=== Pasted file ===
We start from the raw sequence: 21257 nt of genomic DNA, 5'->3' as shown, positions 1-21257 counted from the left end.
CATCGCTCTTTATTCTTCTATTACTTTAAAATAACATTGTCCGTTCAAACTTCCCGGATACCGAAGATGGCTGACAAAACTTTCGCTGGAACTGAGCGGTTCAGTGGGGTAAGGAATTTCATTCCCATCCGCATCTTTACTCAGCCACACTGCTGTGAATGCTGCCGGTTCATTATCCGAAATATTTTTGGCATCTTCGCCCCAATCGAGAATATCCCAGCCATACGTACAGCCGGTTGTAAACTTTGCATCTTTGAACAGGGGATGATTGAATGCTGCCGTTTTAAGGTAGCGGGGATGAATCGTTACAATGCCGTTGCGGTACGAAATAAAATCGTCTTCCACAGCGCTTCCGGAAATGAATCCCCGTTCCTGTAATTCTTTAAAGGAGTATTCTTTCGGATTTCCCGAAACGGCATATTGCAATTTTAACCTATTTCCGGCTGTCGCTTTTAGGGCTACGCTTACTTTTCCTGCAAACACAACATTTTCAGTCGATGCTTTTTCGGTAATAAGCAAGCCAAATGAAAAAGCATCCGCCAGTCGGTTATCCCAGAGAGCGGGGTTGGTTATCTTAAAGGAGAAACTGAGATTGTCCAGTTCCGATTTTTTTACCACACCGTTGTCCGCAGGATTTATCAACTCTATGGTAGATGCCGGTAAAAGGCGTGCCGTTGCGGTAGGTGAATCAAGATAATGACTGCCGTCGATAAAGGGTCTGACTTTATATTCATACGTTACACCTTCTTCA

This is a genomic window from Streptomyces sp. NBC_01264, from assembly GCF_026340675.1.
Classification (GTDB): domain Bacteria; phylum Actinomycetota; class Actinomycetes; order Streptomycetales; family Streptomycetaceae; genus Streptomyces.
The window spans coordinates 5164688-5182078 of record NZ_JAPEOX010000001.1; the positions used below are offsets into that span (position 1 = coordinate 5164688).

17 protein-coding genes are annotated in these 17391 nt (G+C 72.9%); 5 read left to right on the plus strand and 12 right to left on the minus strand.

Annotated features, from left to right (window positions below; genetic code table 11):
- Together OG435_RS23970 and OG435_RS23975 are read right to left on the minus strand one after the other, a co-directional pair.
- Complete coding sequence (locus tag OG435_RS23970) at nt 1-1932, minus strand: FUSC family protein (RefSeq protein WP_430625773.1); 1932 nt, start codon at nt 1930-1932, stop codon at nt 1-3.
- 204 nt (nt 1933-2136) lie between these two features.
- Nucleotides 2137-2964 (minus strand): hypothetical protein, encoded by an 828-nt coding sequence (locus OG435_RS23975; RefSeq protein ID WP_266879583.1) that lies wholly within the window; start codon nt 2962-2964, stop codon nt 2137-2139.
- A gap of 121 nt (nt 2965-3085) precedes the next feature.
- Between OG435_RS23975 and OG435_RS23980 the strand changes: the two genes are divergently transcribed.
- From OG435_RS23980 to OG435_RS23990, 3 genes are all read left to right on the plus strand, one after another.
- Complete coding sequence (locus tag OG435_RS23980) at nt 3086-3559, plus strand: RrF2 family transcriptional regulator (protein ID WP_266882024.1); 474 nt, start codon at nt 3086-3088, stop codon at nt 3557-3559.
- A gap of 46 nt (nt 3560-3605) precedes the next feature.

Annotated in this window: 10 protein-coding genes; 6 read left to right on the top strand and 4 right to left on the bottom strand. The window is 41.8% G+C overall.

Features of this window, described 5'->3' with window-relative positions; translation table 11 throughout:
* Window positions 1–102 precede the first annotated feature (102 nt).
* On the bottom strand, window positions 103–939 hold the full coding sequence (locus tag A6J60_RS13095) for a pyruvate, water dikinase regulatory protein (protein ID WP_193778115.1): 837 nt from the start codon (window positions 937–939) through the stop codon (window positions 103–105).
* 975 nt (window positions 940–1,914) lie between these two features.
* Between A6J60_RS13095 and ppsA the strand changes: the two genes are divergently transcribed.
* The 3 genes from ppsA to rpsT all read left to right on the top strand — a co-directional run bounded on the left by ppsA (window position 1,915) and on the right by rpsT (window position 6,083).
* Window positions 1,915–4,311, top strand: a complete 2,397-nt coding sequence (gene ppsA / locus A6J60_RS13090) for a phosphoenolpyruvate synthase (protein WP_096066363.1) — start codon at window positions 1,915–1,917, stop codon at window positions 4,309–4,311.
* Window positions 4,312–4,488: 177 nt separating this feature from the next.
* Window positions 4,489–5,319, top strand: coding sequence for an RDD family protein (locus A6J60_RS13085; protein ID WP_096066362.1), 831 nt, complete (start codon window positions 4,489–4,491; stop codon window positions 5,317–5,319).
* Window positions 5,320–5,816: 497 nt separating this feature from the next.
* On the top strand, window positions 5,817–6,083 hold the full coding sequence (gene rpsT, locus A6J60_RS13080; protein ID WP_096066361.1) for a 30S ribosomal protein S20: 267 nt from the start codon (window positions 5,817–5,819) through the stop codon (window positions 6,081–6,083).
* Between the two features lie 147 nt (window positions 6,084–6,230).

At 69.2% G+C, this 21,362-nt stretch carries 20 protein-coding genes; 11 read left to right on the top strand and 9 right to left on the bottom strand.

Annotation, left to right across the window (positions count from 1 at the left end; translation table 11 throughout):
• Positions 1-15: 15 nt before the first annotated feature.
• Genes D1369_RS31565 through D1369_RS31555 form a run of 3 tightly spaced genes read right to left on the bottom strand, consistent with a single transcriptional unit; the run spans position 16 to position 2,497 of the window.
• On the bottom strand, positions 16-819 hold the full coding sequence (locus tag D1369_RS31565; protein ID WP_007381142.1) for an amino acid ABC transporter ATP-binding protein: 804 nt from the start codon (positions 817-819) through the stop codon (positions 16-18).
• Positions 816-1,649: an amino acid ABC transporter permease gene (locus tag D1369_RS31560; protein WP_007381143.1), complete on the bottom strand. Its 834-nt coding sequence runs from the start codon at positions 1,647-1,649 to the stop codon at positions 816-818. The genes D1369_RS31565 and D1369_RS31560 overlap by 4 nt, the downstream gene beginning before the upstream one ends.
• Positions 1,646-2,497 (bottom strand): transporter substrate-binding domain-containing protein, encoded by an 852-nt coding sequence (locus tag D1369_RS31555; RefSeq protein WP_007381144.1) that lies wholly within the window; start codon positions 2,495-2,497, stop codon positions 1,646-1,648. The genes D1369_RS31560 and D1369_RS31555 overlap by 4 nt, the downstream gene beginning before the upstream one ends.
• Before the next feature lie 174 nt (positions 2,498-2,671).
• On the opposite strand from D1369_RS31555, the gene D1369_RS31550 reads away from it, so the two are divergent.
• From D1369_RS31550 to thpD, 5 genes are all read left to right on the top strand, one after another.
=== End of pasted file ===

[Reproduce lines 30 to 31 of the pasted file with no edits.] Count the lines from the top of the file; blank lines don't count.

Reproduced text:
At 69.2% G+C, this 21,362-nt stretch carries 20 protein-coding genes; 11 read left to right on the top strand and 9 right to left on the bottom strand.

Annotation, left to right across the window (positions count from 1 at the left end; translation table 11 throughout):